Following an extraordinary success with Banksy’s “Girl with Balloon” at Sotheby’s London in 2018, Phillips (Hong Kong) promptly collaborated with the artist in a selling exhibition of his prints that continues to highlight his oeuvre. In particular, two of the prints, “Girl with Balloon”, completed in 2004, and “Girl with Balloon, AP Gold” in 2004 shares the exact subject matter with the previous work sold at auction. As an addition to his quintessential signature, these prints are arguably distinctive in raising an interesting dialogue on the impact of pictorial composition and framing.
Background on Girl with Balloon series:
The subject “Girl with Balloon” first appeared on the side of a bridge on the South Bank in London, in 2002. Since then, multiple versions were sited in other parts of the United Kingdom, as well as of other mediums, such as acrylic on canvas with spray paint. Together, these variations convey a depiction of a girl in a silhouette, reaching out her arm towards a heart-shaped balloon. It is noticeable that Banksy carefully plays with the notion of movement and perception. The flatness of the balloon remains rigid, meanwhile the undulating string provides a sense of action. Contrasted with the silhouette of the girl, it is an opportunity to question the reality of the subjects in the works. Subjectively, Banksy invites viewers to reflect on the binary of physicality and imagination. Given the chance that the girl is a mere shadow, it challenges our perception on existence. Printed on a white background, it emphasizes serenity and an undivided attention on the subjects. The composition of a linear correlation between the girl and the balloon generates simultaneous interpretations; It depicts the girl releasing a balloon, as well as the girl catching the balloon. Either interpretation is fitting to a specific purpose. For instance, a stencil of a similar piece with a different balloon was created on the third year of the civil war in Syria. Collectively, it confirms the versatile yet personalised nature of street art, as it could very well transmit a powerful message beyond the illustrated.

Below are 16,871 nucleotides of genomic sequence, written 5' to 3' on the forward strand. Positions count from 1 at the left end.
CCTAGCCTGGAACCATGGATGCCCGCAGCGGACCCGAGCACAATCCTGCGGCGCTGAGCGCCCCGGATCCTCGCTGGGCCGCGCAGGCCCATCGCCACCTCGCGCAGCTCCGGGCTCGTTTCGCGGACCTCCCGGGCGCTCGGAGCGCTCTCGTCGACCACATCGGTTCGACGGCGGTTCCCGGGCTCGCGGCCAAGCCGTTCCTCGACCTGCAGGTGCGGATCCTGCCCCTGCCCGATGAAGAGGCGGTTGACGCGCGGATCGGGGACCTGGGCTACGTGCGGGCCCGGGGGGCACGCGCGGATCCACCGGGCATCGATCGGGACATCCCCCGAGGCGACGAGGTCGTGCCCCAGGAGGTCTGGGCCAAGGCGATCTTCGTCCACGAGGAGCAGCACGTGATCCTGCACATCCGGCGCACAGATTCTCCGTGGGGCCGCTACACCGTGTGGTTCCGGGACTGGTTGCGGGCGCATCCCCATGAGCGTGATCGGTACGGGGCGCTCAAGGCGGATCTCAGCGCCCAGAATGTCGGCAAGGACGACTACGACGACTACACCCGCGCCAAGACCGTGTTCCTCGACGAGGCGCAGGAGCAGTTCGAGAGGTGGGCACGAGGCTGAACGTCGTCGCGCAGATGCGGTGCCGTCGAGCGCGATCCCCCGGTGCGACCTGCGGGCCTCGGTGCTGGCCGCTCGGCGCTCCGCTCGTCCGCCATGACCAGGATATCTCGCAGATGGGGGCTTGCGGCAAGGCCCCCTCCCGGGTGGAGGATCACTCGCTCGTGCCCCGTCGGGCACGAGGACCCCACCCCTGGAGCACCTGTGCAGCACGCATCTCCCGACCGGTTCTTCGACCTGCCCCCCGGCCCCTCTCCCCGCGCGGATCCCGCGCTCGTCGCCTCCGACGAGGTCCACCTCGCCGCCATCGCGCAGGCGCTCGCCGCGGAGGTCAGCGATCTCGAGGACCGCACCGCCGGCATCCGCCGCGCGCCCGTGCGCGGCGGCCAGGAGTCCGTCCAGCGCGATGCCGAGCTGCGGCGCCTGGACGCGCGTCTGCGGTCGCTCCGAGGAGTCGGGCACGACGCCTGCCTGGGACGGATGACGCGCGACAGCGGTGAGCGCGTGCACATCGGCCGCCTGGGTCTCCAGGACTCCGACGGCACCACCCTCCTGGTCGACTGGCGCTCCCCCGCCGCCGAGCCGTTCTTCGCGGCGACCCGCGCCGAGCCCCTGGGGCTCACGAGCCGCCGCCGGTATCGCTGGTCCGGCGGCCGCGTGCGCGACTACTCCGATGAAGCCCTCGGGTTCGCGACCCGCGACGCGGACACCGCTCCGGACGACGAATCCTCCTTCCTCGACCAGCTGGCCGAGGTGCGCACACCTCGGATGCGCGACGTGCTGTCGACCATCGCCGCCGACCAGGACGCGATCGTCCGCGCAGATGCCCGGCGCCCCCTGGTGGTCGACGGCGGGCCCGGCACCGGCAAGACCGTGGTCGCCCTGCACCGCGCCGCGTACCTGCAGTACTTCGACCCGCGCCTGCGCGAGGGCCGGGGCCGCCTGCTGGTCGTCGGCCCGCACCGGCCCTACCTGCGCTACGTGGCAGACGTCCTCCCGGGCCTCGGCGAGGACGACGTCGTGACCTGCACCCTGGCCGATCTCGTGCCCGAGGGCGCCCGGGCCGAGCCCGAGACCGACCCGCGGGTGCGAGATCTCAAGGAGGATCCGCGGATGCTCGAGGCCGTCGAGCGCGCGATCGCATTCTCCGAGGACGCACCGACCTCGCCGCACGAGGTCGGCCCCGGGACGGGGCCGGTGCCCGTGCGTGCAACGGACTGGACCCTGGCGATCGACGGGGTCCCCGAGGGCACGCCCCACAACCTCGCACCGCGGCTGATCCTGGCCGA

Dialogue on pictorial composition and framing:
As mentioned earlier, the selected pieces at Phillips are incredible, as both corresponds with his ubiquitous signature, however, it also suggests a difference in ambience through its colour variation and choice of framing. “Girl with Balloon, AP Gold” is distinctive for its gold coloured heart, paired with a triumphal and intricate frame, a classic reminiscence of historical paintings that were hung at the Salon. In fact, preeminent religious paintings were also paired with a golden frame. Since early quattrocento (Fourteenth Century), gilded frames were meant to protect the painting within. While this is unlikely the case for Banksy’s print, it serves to challenge and break our perception that gold equates wealth, royalty and superiority. In comparison, “Girl with Balloon” illustrates the girl with a red balloon, paired with a black frame. The simplicity of the work allows us to contextualize our personal experience and connect with the piece. It also embodies the transition of a classical, graceful ambience, to a clear reference of modernity. Furthermore, considering the recent “Girl with Balloon”’s interactive frame-like shredder, it plays with the marriage between a painting and the frame, as it has always been our understanding that that a framed painting belongs in a gallery or museum setting. However, Banksy manipulated our understanding to critique and challenge its formal and rigid usage. Altogether, it attests the impact and perception of colour and frame, that is directly correlated with our preconceived knowledge of past and present.
Raphael,?Portrait of Lorenzo de’ Medici, Duke of Urbino, 1518. Sold at Christie’s London in July 2007. Photograph courtesy of?Paul Mitchell Ltd